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Opt for European-style M'sian Union if unhappy: Harris
Published on: Saturday, November 18, 2017

Kota Kinabalu: Tan Sri Harris Mohamad Salleh has challenged the opposition and all those unhappy with the treatment of the Federal Government towards Sabah and Sarawak since the formation of Malaysia in 1963 to press for the formation of a Malaysian Union, much like the European Union, instead.

"This is the best solution rather than saying this is not right and that is not right.

Leaders should address and resolve such sentiments once and for all.

"After all, there is a trend towards more autonomy in many parts of the world, like Catalan in Spain and Scotland in UK. There is nothing wrong for Malaysia to concede these facts by changing from being a Federation to a Union," the former Chief Minister said, noting that only then would they appreciate being in the federation.

He noted such a move can only materialise through an amendment to the Federal Constitution.

"There is nothing sinister about the changes. Based on the EU concept, Tanah Melayu, Sabah and Sarawak will be independent countries with their own Prime Ministers.

"The details of the Malaysian Union can be sorted out with leaders from Sabah, Sarawak and Tanah Melayu."

He said Sabahans and Sarawakians must be reminded that their states have all the powers and funds to uplift their standard of living and making their life comfortable the past 50 years. He said it is also true that some of the laws and policies of the Federal Government are not conducive to move forward.

"But do not forget that these laws and policies were made with the agreement of the 13 Federal Ministers from Sabah and Sarawak and also the 60 MPs from Sabah and Sarawak. These leaders are part and parcel of the Federal Government."

Harris said in his view, Malaysia has been a just and fair federation for at least over 50 years – 13 years under the three partnership arrangement and 36 years under the 13 partnership arrangement.

Harris said not much issue was made of the glaring fundamental right taken away by the Federal Government but there is an explanation for this. He said when Malaysia was formed, the Malaysian Constitution stipulated that Sabah, Sarawak, Singapore and Malaya are the four partners of the Federation, in accordance with MA63.

"When Singapore left the Federation in 1965, Sabah, Sarawak and Malaya remained as the three partners for 16 years until 1976, when the constitution was amended.

"Under this amendment, Sabah, Sarawak respectively became one of the 13 states, equal and on par with the 11 states of Tanah Melayu. This amendment was made with the support of Sabah and Sarawak Members of Parliament, apparently, for legal reasons for the smooth governing of Malaysia as a country."

Nevertheless, he said over these 50 years, the Federation either with one- third or one-thirteen partnership was doing just fine but that issues began to be raised rightly or wrongly only after the 13th General Election.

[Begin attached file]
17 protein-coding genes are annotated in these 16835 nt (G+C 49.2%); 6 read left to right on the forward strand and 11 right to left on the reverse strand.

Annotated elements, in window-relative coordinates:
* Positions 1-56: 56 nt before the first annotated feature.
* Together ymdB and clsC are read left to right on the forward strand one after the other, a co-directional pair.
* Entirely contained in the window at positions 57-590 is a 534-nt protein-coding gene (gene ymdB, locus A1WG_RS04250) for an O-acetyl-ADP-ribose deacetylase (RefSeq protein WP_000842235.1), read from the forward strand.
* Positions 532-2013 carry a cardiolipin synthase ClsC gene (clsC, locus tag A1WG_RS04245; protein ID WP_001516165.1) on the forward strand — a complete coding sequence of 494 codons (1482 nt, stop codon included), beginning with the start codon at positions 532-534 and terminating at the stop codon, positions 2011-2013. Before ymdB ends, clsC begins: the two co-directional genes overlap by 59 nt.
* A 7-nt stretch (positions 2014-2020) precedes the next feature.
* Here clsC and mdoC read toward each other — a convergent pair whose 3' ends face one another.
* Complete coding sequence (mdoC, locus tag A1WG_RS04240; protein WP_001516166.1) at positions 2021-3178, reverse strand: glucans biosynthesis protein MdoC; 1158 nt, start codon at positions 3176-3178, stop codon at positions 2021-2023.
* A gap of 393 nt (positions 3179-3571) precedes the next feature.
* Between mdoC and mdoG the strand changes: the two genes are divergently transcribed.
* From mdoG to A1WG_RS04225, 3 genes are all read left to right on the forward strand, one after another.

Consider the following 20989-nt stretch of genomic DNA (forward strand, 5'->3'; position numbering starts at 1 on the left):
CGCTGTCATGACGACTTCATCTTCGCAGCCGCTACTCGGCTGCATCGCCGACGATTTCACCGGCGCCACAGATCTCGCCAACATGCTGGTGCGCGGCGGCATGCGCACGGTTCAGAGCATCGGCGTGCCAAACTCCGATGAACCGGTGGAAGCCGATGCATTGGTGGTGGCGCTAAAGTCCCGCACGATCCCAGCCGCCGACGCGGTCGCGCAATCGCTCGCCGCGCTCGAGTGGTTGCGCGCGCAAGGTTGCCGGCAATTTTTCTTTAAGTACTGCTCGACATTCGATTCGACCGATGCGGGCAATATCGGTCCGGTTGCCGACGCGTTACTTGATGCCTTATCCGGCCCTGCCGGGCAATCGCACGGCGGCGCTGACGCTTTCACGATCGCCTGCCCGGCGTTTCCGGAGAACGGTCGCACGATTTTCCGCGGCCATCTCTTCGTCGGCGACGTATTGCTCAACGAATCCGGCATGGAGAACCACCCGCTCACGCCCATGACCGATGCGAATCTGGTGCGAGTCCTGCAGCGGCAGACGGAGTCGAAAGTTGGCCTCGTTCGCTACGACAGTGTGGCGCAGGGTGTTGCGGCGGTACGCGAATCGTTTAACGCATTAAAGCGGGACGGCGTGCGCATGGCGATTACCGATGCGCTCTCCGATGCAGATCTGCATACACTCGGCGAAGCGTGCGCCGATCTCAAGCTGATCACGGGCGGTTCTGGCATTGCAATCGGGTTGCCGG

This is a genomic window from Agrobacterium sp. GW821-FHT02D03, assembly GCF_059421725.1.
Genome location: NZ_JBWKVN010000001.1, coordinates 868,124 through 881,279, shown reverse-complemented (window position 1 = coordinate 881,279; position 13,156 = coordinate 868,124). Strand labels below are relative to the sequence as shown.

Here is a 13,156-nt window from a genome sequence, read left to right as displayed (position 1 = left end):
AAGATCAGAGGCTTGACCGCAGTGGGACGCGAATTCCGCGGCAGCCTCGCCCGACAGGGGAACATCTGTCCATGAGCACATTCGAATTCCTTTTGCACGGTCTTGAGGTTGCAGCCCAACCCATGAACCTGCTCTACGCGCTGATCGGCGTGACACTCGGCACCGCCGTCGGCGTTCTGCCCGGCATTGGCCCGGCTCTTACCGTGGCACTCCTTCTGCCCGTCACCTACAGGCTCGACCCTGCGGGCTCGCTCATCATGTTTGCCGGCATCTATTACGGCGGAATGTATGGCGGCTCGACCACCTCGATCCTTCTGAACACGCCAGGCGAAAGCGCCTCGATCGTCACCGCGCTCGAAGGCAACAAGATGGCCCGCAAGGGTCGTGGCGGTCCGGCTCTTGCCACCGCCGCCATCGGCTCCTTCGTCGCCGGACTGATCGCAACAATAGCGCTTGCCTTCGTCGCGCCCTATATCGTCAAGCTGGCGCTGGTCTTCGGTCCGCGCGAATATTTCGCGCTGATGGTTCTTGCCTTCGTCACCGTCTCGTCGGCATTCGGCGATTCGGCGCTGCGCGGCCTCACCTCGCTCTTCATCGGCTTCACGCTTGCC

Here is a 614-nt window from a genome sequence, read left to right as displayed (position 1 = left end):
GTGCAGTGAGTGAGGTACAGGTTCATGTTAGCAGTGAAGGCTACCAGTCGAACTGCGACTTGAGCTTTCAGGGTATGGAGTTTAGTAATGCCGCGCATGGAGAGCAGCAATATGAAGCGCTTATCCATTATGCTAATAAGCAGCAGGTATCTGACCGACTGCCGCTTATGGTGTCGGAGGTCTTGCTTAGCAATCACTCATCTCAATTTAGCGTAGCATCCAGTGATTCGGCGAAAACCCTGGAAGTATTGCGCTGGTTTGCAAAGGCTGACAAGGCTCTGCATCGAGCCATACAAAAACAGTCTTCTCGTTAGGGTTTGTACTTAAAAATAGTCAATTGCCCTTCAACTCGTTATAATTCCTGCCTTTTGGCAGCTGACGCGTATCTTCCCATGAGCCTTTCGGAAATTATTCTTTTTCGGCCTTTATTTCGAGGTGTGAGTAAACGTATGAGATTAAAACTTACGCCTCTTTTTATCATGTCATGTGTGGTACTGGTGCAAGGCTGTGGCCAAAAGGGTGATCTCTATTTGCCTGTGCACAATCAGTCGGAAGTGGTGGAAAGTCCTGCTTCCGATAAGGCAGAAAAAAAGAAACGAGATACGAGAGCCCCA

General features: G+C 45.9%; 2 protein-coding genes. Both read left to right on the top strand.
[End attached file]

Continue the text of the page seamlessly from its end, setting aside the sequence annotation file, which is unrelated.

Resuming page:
"There was no issue of hatred being levelled against the Federal Government. However, when it lost the simple majority in parliament, it had to depend on the support of 60 Members of Parliament from Sabah and Sarawak which has been termed as Federal Fixed Deposits.

"With this position, both government and opposition leaders have been taking advantage to claim that the Federal Government had not honoured the Malaysia Agreement and the 20 points for Sabah and 18 points for Sarawak," he said.

He said since then, especially over the last four years, the issue of the Malaysia Agreement continued to be raised by the Government and opposition leaders time and again.

"These leaders claim that Federal had taken away the rights of Sabah and Sarawak that were assured under MA63. These leaders, however, did not at any time mention or list the rights they claim to have been taken away."

Harris said it appears that both Sabah and Sarawak Governments and opposition leaders are maintaining the Malaysia Agreement, the 20 and 18 Points are legally binding and that State Rights had been taken away.

Since the Prime Minister and a number of Federal Ministers have conceded that these issues are negotiable, Sabah and Sarawak leaders should now come up with specific issues that are detrimental to the concept of the Federation.

"These days the story is different because Federal Government depends on the support of the 60 MPs from Sabah and Sarawak to remain in power. Without Sabah and Sarawak support, the Barisan Nasional Government would have collapsed.

"The acknowledgement is evident because every time the Prime Minister and Federal ministers visit Sabah and Sarawak, they seem to be responding very positively to everything that the State Governments ask.

Malaysia cannot go on under the present circumstances/arrangements but face the reality."

Harris said what seems to be ignored is that the Malaysian Federation was formed at the time when various political forces were at play in the region.